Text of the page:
|Women's Intellectual Contributions to the Study of Mind and Society|
Students, as part of an advanced seminar, examined and wrote about the lives of these women, their intellectual contributions, and the unique impact and special problems that being female had on their careers.
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by Adrian Weiss, Webster University
Florence Laura Goodenough was a pioneer in psychology and the study of gifted children. Miss Goodenough was the first to support the life span development approach in Developmental Psychology. She studied under Leta Stetter-Hollingworth at Columbia University. She was born on August 6, 1886 in Honesdale, Pennsylvania. She was the youngest of nine children in farm family (Stevens and Gardner 1982).
Florence graduated with a B.Pd. (Bachelor of Pedagogy) in 1908 from the Millersville, Pennsylvania Normal School. She earned her B.S. from Columbia University in 1920. In 1921 she received her M.A. under Leta Hollingworth, also at Columbia. During this time, she served as director of research for the Rutherford and Perth Amboy, New Jersey public schools. This position today would be considered a school psychologist. It was in the public schools that Miss Goodenough did her first research studies. Her data collected was on children's drawings (Thompson 1990).
Starting in 1921, Miss Goodenough worked with Lewis Terman at Stanford University. Terman was developing the Stanford-Binet I.Q. test for children. She participated studies of gifted children under Terman's direction. Florence Goodenough was even listed as a contributor to his book Genetic Studies of Genius, Terman 1925 (Thompson 1990). This was quite rare back then. Many graduate students would conduct the experiments, while the professor would get all of the credit. This sometimes happens today. Goodenough was very fortunate that Terman acknowledged her hard work and devotion to the project.
In 1924, Goodenough relocated to Minneapolis, Minnesota to work in the Minneapolis Child Guidance Clinic. The next year she was appointed as an assistant professor at the University of Minnesota. By 1931, she was promoted to full professor. She held that position until her early retirement in 1947 (Harris 1959).
Goodenough's first book was titled Measurement of Intelligence by Drawings (1925). Until this time, nonverbal I.Q. tests were low in validity and reliability, or too long to give. Florence came up with the Draw a Man Test for preschoolers, and later, older children. Each child tested was asked to draw a man. They were given ten minutes. The test was very reliable and valid. She developed very strict criteria for rating each drawing. It also correlated well with written I.Q. tests. The Draw a Man Test was widely used until the 1950s. Florence later revised it, calling it the Draw a Woman Test. She had a sense of humor, and was always willing to recognize her faults or mistakes. She had received flack from women's and minority groups for asking children to only draw a man. Young girls may not identify at all with a "man" (Goodenough 1926).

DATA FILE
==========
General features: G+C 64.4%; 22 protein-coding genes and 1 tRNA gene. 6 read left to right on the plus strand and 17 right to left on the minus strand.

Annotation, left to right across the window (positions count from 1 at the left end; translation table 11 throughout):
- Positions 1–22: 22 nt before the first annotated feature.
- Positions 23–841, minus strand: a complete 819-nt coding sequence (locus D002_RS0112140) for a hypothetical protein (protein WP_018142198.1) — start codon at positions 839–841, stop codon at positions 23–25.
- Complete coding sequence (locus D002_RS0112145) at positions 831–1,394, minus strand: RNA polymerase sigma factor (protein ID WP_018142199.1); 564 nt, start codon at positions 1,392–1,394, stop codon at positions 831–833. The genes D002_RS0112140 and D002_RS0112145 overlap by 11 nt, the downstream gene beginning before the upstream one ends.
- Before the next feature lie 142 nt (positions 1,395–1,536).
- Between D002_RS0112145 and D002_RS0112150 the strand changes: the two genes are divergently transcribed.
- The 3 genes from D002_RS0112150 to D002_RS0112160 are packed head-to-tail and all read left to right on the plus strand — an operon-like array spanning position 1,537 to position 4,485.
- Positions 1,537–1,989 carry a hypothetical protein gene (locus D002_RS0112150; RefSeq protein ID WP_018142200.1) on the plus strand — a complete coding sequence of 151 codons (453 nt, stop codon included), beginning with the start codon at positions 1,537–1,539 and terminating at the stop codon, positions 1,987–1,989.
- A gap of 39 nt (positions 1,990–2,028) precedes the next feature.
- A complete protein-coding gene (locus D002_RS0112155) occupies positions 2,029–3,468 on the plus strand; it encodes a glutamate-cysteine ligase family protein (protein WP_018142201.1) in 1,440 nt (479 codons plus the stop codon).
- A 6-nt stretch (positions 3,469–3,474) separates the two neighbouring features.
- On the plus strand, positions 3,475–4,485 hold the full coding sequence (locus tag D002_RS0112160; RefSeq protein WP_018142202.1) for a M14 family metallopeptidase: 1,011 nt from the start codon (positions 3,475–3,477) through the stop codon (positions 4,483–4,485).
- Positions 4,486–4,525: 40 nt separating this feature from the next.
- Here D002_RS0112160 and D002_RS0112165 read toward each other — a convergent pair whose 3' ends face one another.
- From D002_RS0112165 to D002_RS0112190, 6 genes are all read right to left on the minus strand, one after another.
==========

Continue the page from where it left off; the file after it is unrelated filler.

Miss Goodenough also revised the Stanford-Binet to include smaller children. The result was the Minnesota Preschool Scale It had both verbal and nonverbal scores. She also came up with time sampling, which is studying a subject's behavior for a certain period of time. Florence developed event sampling as well. Event sampling is observing a certain behavior, and counting how often it occurs. She suggested that these methods would be useful in studying natural behavior in both humans and animals. Both methods are still used today in observational studies (Thompson 1990).
Florence was the first psychologist to critique ratio I.Q. In her 1933 Handbook of Child Psychology, she argued that the concept of mental age didn't have the same meaning for all children, and that the scores are not easy for laymen to understand. She instead thought psychologists should use percentages in reporting the results. This would allow a comparison of children of the same chronological age.
Florence published Anger in Young Children (1931), using data collected in a seven year study with forty-one children. Watson's studies on the three basic emotions of infants (rage, fear, and love) was in vogue at the time. The book reported findings that children show anger at bath time, physical discomfort, and by age four, social relations were the greatest source of anger.
One of Miss Goodenough's most famous students was Ruth Howard, the first Afro-American female to receive a Ph.D. in psychology. She served as president of the Society for Research in Child Development from 1946-1947. In 1942, she was appointed as the president of the National Counsel of Women Psychologists. Florence was never fully comfortable with this, and at one point she refused to pay her dues, and resigned, saying "I am a psychologist, not a woman psychologist" (Thompson 1990).
Florence Goodenough never married. She remained a very devoted professor and researcher. She was forced to retire early due to a physical illness. She kept writing even though she eventually went blind due to her degenerative disease. Florence Laura Goodenough died of a stroke at her sister's home in Florida on April 4, 1959 (Stevens and Gardner 1982).